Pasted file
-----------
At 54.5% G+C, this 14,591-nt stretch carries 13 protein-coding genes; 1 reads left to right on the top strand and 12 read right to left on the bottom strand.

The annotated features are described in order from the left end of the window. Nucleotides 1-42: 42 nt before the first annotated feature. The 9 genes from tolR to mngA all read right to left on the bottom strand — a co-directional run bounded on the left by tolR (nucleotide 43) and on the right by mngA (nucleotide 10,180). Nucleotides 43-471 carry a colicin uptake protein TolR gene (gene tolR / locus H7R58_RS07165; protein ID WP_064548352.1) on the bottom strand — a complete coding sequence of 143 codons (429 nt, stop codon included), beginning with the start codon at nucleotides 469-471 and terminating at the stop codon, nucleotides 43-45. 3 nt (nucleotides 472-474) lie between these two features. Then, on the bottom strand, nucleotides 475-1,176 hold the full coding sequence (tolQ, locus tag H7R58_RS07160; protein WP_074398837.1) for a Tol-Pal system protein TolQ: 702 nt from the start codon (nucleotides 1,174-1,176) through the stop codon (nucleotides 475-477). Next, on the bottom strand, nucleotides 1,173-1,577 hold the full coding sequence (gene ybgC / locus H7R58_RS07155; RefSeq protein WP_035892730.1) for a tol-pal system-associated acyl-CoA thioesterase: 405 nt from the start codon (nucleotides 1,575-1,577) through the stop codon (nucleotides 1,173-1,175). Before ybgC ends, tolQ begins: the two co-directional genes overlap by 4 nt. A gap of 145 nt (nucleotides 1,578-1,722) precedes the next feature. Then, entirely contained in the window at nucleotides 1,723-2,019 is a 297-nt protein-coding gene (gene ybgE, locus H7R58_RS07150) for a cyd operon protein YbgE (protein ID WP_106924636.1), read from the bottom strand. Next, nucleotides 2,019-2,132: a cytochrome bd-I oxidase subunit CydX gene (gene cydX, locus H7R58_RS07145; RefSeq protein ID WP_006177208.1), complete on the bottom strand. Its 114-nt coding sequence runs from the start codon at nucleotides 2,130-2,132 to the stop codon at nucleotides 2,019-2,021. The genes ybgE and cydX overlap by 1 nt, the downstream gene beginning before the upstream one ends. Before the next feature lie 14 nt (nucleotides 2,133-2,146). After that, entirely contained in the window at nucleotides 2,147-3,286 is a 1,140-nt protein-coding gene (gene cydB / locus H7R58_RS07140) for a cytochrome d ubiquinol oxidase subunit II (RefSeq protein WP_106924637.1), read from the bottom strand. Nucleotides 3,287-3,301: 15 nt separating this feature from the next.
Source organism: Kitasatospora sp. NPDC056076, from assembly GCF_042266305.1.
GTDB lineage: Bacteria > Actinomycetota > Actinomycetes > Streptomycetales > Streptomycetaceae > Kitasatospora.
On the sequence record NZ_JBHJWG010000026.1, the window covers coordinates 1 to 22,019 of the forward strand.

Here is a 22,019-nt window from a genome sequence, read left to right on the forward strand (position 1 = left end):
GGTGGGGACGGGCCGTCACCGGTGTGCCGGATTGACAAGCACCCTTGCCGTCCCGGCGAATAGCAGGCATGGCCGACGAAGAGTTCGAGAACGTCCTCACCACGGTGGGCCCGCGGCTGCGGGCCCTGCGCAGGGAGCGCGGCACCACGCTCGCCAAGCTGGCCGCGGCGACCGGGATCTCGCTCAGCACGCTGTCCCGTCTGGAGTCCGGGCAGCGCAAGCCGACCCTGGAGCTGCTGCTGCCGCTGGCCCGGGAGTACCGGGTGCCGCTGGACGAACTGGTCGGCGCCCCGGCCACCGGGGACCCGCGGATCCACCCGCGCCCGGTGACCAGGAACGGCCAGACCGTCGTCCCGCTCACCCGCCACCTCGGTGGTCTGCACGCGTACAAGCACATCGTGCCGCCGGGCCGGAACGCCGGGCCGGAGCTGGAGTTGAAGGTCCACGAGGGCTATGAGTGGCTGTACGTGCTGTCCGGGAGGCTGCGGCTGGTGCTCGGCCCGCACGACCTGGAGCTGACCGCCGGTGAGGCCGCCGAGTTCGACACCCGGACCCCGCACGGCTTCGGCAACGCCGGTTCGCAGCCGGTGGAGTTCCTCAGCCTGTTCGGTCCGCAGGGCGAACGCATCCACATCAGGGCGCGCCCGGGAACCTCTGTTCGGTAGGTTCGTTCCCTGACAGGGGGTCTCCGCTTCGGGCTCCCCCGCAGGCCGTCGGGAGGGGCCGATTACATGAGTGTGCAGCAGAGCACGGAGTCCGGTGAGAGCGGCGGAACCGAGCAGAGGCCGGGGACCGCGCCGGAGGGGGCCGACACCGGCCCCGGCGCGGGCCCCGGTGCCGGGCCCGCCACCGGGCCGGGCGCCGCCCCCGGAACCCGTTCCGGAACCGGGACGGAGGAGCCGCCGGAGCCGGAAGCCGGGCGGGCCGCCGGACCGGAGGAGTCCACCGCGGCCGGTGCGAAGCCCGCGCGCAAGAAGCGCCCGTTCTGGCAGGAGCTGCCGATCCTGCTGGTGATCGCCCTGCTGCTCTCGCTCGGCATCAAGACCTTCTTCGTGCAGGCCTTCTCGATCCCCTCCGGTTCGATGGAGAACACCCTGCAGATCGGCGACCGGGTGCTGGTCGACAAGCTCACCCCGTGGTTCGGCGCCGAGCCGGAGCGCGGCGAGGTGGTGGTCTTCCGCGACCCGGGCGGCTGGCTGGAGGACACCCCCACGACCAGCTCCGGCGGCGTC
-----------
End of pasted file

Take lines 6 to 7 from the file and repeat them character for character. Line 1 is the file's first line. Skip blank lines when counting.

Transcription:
Here is a 22,019-nt window from a genome sequence, read left to right on the forward strand (position 1 = left end):
GGTGGGGACGGGCCGTCACCGGTGTGCCGGATTGACAAGCACCCTTGCCGTCCCGGCGAATAGCAGGCATGGCCGACGAAGAGTTCGAGAACGTCCTCACCACGGTGGGCCCGCGGCTGCGGGCCCTGCGCAGGGAGCGCGGCACCACGCTCGCCAAGCTGGCCGCGGCGACCGGGATCTCGCTCAGCACGCTGTCCCGTCTGGAGTCCGGGCAGCGCAAGCCGACCCTGGAGCTGCTGCTGCCGCTGGCCCGGGAGTACCGGGTGCCGCTGGACGAACTGGTCGGCGCCCCGGCCACCGGGGACCCGCGGATCCACCCGCGCCCGGTGACCAGGAACGGCCAGACCGTCGTCCCGCTCACCCGCCACCTCGGTGGTCTGCACGCGTACAAGCACATCGTGCCGCCGGGCCGGAACGCCGGGCCGGAGCTGGAGTTGAAGGTCCACGAGGGCTATGAGTGGCTGTACGTGCTGTCCGGGAGGCTGCGGCTGGTGCTCGGCCCGCACGACCTGGAGCTGACCGCCGGTGAGGCCGCCGAGTTCGACACCCGGACCCCGCACGGCTTCGGCAACGCCGGTTCGCAGCCGGTGGAGTTCCTCAGCCTGTTCGGTCCGCAGGGCGAACGCATCCACATCAGGGCGCGCCCGGGAACCTCTGTTCGGTAGGTTCGTTCCCTGACAGGGGGTCTCCGCTTCGGGCTCCCCCGCAGGCCGTCGGGAGGGGCCGATTACATGAGTGTGCAGCAGAGCACGGAGTCCGGTGAGAGCGGCGGAACCGAGCAGAGGCCGGGGACCGCGCCGGAGGGGGCCGACACCGGCCCCGGCGCGGGCCCCGGTGCCGGGCCCGCCACCGGGCCGGGCGCCGCCCCCGGAACCCGTTCCGGAACCGGGACGGAGGAGCCGCCGGAGCCGGAAGCCGGGCGGGCCGCCGGACCGGAGGAGTCCACCGCGGCCGGTGCGAAGCCCGCGCGCAAGAAGCGCCCGTTCTGGCAGGAGCTGCCGATCCTGCTGGTGATCGCCCTGCTGCTCTCGCTCGGCATCAAGACCTTCTTCGTGCAGGCCTTCTCGATCCCCTCCGGTTCGATGGAGAACACCCTGCAGATCGGCGACCGGGTGCTGGTCGACAAGCTCACCCCGTGGTTCGGCGCCGAGCCGGAGCGCGGCGAGGTGGTGGTCTTCCGCGACCCGGGCGGCTGGCTGGAGGACACCCCCACGACCAGCTCCGGCGGCGTC